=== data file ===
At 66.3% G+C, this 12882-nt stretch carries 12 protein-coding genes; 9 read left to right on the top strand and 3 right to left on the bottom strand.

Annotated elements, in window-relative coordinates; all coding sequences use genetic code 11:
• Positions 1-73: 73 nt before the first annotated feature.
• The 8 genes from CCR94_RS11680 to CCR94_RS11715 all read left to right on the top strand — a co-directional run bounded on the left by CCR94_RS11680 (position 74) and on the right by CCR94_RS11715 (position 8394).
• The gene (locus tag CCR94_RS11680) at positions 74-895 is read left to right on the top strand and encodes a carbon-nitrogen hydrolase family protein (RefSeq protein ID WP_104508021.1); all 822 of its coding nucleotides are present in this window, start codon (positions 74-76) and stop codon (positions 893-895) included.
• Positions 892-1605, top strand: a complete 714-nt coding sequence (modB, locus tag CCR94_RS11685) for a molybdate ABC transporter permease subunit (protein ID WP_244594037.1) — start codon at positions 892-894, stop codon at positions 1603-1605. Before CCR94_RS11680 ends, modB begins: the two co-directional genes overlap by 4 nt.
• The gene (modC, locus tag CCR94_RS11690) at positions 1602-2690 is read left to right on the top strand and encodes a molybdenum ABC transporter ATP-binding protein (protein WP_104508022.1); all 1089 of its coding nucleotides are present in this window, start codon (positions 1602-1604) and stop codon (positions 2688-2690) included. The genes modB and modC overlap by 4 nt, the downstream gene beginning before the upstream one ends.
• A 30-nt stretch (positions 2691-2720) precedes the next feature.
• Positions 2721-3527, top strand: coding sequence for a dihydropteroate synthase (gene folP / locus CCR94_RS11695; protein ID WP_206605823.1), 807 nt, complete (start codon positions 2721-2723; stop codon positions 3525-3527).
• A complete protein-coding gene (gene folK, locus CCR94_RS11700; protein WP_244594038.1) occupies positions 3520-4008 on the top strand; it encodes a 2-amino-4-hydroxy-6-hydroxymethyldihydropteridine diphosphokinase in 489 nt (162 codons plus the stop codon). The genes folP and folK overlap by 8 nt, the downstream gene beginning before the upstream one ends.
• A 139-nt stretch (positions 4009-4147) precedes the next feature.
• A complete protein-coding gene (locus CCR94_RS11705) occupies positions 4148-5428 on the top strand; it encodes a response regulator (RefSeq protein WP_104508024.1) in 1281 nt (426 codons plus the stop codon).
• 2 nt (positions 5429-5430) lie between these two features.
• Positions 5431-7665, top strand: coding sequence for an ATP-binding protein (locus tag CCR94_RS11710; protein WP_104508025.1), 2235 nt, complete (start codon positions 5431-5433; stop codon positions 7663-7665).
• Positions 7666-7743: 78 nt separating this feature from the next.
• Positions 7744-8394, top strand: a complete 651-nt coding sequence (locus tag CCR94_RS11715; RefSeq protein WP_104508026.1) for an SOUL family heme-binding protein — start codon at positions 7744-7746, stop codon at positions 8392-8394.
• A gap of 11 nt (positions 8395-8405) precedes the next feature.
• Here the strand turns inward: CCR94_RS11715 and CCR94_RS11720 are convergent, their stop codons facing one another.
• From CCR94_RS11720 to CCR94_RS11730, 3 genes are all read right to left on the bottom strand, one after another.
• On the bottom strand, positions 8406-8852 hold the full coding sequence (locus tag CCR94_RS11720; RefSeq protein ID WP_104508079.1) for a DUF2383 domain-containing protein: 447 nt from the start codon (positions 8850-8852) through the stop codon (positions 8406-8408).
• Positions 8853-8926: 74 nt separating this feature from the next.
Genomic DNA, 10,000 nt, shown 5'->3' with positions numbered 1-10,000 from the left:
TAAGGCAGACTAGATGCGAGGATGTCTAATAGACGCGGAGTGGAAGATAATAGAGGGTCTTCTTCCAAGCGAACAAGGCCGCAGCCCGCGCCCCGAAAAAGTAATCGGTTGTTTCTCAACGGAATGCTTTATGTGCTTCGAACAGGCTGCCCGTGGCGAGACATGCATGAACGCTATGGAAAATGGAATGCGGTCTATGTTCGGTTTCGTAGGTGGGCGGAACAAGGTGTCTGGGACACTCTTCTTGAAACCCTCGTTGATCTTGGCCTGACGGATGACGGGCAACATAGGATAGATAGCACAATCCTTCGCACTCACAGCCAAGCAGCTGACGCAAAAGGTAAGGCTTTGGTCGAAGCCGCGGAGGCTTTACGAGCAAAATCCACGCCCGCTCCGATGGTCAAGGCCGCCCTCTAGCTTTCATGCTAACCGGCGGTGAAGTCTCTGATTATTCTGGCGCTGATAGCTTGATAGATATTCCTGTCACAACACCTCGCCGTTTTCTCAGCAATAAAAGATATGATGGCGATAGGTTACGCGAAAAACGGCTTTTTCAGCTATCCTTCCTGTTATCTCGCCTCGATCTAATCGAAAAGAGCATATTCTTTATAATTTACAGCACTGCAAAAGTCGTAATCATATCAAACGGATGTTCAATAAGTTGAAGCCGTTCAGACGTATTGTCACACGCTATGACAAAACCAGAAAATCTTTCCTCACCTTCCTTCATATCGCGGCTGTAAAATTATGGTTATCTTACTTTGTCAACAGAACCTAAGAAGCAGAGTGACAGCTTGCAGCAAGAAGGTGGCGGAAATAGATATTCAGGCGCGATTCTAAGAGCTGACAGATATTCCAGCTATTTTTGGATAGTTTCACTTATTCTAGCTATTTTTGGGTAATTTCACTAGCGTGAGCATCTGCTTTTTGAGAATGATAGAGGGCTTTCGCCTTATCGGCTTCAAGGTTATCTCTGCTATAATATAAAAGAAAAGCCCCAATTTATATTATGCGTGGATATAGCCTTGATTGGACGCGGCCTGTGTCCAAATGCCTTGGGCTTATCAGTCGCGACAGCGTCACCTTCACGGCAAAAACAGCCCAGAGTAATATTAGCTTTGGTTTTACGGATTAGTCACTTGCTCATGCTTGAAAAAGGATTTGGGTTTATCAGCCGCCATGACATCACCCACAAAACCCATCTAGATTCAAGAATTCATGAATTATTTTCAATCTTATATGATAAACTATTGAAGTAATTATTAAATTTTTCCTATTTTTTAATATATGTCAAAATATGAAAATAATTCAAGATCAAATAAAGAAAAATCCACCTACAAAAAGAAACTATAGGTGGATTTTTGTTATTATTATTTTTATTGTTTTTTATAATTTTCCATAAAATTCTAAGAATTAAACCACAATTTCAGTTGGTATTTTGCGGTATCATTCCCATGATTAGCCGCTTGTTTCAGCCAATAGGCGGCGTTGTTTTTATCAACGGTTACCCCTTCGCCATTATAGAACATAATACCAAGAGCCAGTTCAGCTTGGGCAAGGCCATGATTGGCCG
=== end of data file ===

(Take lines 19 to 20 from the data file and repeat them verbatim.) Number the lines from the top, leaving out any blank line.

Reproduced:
• From CCR94_RS11720 to CCR94_RS11730, 3 genes are all read right to left on the bottom strand, one after another.
• On the bottom strand, positions 8406-8852 hold the full coding sequence (locus tag CCR94_RS11720; RefSeq protein ID WP_104508079.1) for a DUF2383 domain-containing protein: 447 nt from the start codon (positions 8850-8852) through the stop codon (positions 8406-8408).